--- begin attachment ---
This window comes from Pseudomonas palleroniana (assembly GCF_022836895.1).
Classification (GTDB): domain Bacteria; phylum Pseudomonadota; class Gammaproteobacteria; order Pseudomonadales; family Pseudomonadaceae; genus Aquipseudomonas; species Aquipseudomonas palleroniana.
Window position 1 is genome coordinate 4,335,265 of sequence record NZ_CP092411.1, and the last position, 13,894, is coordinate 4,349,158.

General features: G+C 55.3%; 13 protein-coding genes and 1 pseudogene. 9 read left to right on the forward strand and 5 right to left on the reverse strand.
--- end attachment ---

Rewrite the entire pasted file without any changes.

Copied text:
This window comes from Pseudomonas palleroniana (assembly GCF_022836895.1).
Classification (GTDB): domain Bacteria; phylum Pseudomonadota; class Gammaproteobacteria; order Pseudomonadales; family Pseudomonadaceae; genus Aquipseudomonas; species Aquipseudomonas palleroniana.
Window position 1 is genome coordinate 4,335,265 of sequence record NZ_CP092411.1, and the last position, 13,894, is coordinate 4,349,158.

General features: G+C 55.3%; 13 protein-coding genes and 1 pseudogene. 9 read left to right on the forward strand and 5 right to left on the reverse strand.